Xiao, 45, has investments across several sectors in China, including banking, property, information technology, and rare-earth metals. He has long and deep ties with the Chinese Communist Party: As the former student union leader of Peking University, Xiao opposed the student protests on Tiananmen Square in 1989. Later, Xiao helped the families of Party elites with their business dealings.

Xiao is a prime example of how business and politics go hand-and-hand in China. According to the Hurun Report, which ranks China’s richest, Xiao is 32nd wealthiest person in the country in 2016, with a fortune of about $5.8 billion (40 billion yuan).

The source says that Beijing estimates Xiao’s wealth to be nearly $300 billion (2 trillion yuan), or sixty times Hurun’s figures. Hurun Report chairman Richard Hoogewerf had told Financial Times earlier in the week that it is “extremely difficult” to gauge Xiao’s wealth because “he’s a got a myriad of highly complex structures.”

“Working through Xiao Jianhua and other traders, the Jiang faction emptied out China’s state coffers,” the source said. “Xiao himself is involved in many cases of banking fraud and other crimes. The number of bad accounts in Chinese banks is staggering, and some of those accounts are closely tied with Xiao and others.”

The source cited as an example a fraud case in Inner Mongolia “by a person” that involved about $247 million (1.7 billion yuan). The “person” used a company under his name to take a loan and filed for bankruptcy, pocketing the loan. But investigations have thus far not been able to connect the fraud case to “that person,” the source said.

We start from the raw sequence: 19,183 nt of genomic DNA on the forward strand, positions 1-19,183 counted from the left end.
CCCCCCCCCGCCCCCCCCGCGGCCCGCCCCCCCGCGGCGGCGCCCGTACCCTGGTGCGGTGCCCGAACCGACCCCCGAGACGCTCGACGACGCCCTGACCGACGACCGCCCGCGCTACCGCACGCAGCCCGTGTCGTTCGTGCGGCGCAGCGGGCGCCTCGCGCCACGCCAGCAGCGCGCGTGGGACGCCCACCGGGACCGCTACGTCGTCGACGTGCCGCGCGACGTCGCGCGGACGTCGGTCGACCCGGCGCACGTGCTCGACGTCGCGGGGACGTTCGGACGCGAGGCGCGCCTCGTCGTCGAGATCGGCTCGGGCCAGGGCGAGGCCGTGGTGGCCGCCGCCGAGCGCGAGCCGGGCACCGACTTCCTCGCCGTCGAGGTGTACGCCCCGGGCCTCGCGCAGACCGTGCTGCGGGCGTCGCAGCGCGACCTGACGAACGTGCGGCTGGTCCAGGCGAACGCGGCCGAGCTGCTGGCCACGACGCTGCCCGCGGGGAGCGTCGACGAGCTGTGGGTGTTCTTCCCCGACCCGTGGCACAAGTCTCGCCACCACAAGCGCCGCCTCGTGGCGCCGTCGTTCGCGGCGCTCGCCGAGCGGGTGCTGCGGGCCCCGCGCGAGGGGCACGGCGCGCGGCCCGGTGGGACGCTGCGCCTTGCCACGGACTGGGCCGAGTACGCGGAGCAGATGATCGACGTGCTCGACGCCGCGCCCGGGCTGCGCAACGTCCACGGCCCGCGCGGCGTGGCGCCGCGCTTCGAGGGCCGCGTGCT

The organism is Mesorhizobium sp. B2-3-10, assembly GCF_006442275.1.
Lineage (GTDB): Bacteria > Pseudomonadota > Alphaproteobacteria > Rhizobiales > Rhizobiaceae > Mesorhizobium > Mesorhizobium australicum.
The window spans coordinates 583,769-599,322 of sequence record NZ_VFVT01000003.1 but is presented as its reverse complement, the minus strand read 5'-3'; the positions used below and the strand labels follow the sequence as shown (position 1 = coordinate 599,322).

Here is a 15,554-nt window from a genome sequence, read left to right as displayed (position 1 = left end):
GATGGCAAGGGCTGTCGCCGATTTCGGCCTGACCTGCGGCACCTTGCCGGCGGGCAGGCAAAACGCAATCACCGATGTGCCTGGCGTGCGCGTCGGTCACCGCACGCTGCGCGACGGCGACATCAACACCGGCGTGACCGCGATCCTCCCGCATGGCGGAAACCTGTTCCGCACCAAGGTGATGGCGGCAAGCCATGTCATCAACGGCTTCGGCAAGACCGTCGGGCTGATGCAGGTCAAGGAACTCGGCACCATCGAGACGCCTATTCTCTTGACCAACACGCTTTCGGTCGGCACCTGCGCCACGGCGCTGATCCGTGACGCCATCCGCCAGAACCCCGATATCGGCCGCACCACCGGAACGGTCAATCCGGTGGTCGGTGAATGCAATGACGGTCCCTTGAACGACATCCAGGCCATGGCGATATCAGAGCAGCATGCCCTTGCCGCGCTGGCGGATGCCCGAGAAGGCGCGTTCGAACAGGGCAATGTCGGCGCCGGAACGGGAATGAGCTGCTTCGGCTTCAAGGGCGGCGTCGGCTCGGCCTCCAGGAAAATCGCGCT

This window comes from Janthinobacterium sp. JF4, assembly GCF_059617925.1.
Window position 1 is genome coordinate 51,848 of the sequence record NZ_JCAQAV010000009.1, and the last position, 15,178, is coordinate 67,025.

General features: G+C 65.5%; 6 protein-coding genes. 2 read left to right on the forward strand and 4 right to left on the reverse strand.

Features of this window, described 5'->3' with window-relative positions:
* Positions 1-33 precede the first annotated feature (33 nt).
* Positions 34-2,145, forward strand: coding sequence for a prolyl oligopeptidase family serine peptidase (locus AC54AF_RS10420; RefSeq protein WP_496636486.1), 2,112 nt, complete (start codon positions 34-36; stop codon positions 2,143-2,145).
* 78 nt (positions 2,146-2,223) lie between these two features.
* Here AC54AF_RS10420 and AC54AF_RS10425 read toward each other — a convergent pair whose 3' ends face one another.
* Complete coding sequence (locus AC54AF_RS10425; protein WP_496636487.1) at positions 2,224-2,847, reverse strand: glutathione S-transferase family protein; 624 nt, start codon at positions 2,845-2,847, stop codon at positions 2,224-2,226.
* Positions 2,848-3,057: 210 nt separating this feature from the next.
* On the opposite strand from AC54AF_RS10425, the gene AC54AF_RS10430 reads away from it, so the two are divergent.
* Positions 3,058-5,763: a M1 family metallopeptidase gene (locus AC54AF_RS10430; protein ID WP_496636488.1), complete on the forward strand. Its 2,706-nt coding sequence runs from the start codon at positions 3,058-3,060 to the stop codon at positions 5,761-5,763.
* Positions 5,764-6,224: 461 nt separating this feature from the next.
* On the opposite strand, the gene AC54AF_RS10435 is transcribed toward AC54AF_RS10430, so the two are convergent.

“That’s why the Xi Jinping administration has decided to arrest Xiao Jianhua, investigate him, and use his case to make a breakthrough in cleaning out the many godfathers in China’s financial sector,” the source added.

Hong Kong Ties

The source in Zhongnanhai said that the Hong Kong-based Xiao Jianhua has a very close relationship with top politicians in Hong Kong, including Leung Chun-ying, the chief executive, and Zhang Xiaoming, director of the Liaison Office, the Communist Party’s presence in the city. Both Leung and Zhang have recently been outed as allies of Jiang Zemin by a pro-Beijing Hong Kong newspaper that appears to be carrying the messaging of the Xi Jinping leadership.

Christopher Cheung, a member of Hong Kong’s Legislative Council representing the Financial Services constituency, an industry interest group that holds seats in the legislature, told Epoch Times that he once met Xiao through the arrangement of a friend. Xiao’s “influence is so great, he can sway 10 to 20 of those with voting rights” in the financial constituency, Cheung said.

The source said that Xiao was once so influential in Hong Kong, he could “come and go from government buildings as he pleased.”

The same source in Hong Kong’s securities industry, speaking on condition of anonymity, noted that Xiao Jianhua is behind the severe capital outflow from China in recent years.

“Industry insiders all know that Xiao Jianhua and others big crocodiles in the financial sector are using Hong Kong as a platform to move capital,” the individual said. “Their movements are extremely low key, however.”

The source added that the recent purchase of internet business company Zhejiang Wanjia Co Ltd and Chinese property giant China Vanke bear Xiao’s fingerprints.  

Xiao and others acquire firms in mainland China, merge them with shell companies on the Hong Kong market, pump up the prices, then dump the shares for a lucrative windfall, the source said, adding that the process is an effective means of money laundering for Jiang Zemin’s extended retinue, and many influential Hong Kong lawyers, businessmen, and government officials are involved.